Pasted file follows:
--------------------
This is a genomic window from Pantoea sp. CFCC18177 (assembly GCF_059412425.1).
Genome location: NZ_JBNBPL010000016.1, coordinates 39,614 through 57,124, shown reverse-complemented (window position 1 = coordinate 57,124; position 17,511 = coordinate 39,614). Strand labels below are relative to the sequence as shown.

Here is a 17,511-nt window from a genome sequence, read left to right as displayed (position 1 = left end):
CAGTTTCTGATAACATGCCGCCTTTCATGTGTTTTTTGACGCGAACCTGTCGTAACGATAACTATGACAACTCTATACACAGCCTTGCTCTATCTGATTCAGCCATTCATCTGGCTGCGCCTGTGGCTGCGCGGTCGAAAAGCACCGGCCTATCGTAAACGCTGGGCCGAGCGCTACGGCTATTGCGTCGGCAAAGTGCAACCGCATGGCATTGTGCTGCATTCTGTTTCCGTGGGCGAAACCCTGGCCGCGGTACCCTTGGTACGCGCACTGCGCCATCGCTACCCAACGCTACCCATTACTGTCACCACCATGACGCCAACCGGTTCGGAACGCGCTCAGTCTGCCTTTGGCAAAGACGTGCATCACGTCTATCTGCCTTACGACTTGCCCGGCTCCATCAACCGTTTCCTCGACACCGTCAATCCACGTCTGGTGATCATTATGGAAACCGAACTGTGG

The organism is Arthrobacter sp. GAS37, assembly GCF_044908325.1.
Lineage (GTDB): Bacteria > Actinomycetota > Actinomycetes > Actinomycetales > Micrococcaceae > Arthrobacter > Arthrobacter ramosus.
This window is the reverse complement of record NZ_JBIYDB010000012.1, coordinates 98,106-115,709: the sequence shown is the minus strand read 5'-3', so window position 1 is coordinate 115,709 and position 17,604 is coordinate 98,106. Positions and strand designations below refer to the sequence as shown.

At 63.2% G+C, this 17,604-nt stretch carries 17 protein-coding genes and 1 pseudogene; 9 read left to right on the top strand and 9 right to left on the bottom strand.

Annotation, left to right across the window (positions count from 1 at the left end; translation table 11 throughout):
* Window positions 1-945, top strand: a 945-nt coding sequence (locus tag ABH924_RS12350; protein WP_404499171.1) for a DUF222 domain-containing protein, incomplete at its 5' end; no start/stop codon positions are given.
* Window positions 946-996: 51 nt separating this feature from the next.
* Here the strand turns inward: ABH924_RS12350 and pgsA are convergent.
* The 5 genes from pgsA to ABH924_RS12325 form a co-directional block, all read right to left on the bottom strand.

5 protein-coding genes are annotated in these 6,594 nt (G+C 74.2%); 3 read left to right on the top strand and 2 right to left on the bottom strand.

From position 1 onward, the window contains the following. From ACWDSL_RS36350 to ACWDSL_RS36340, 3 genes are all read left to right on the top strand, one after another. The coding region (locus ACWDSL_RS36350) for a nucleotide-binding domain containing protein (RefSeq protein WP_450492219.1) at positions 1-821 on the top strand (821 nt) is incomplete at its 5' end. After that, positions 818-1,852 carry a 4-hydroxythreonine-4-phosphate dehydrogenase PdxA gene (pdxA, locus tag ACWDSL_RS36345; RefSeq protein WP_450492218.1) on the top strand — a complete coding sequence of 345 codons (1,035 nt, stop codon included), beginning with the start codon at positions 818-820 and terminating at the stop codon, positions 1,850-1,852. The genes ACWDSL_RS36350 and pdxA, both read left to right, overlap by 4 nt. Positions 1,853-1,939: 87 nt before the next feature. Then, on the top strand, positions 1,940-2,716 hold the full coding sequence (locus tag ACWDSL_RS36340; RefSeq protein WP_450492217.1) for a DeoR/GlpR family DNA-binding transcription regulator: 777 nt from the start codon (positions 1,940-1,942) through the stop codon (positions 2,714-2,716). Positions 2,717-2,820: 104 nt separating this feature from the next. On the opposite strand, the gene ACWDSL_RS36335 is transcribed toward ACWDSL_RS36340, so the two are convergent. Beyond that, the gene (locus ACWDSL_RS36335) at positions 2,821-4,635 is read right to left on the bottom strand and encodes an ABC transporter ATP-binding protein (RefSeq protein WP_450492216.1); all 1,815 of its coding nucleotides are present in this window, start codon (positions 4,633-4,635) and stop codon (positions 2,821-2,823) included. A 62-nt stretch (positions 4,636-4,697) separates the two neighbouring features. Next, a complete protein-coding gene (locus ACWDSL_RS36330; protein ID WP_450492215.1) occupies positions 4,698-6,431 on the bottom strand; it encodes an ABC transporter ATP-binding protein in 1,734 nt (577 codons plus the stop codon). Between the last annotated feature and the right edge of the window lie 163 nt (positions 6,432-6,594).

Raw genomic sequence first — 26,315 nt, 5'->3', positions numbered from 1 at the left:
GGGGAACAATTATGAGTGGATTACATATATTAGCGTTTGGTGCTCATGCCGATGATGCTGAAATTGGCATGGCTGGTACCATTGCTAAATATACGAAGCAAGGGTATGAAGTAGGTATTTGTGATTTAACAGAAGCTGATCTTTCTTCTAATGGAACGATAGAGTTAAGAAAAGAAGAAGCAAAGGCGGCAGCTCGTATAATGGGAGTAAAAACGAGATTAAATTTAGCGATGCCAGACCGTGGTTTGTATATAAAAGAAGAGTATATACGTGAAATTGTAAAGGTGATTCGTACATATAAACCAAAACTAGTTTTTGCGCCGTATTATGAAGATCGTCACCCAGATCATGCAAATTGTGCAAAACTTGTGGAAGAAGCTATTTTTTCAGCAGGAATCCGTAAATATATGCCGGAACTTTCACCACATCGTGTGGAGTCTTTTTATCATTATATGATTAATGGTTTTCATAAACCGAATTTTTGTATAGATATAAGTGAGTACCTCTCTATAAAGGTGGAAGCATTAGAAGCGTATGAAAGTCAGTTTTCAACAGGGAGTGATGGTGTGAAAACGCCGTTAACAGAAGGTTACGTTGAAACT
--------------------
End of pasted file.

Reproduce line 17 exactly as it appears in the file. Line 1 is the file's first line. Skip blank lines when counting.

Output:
GGGGAACAATTATGAGTGGATTACATATATTAGCGTTTGGTGCTCATGCCGATGATGCTGAAATTGGCATGGCTGGTACCATTGCTAAATATACGAAGCAAGGGTATGAAGTAGGTATTTGTGATTTAACAGAAGCTGATCTTTCTTCTAATGGAACGATAGAGTTAAGAAAAGAAGAAGCAAAGGCGGCAGCTCGTATAATGGGAGTAAAAACGAGATTAAATTTAGCGATGCCAGACCGTGGTTTGTATATAAAAGAAGAGTATATACGTGAAATTGTAAAGGTGATTCGTACATATAAACCAAAACTAGTTTTTGCGCCGTATTATGAAGATCGTCACCCAGATCATGCAAATTGTGCAAAACTTGTGGAAGAAGCTATTTTTTCAGCAGGAATCCGTAAATATATGCCGGAACTTTCACCACATCGTGTGGAGTCTTTTTATCATTATATGATTAATGGTTTTCATAAACCGAATTTTTGTATAGATATAAGTGAGTACCTCTCTATAAAGGTGGAAGCATTAGAAGCGTATGAAAGTCAGTTTTCAACAGGGAGTGATGGTGTGAAAACGCCGTTAACAGAAGGTTACGTTGAAACT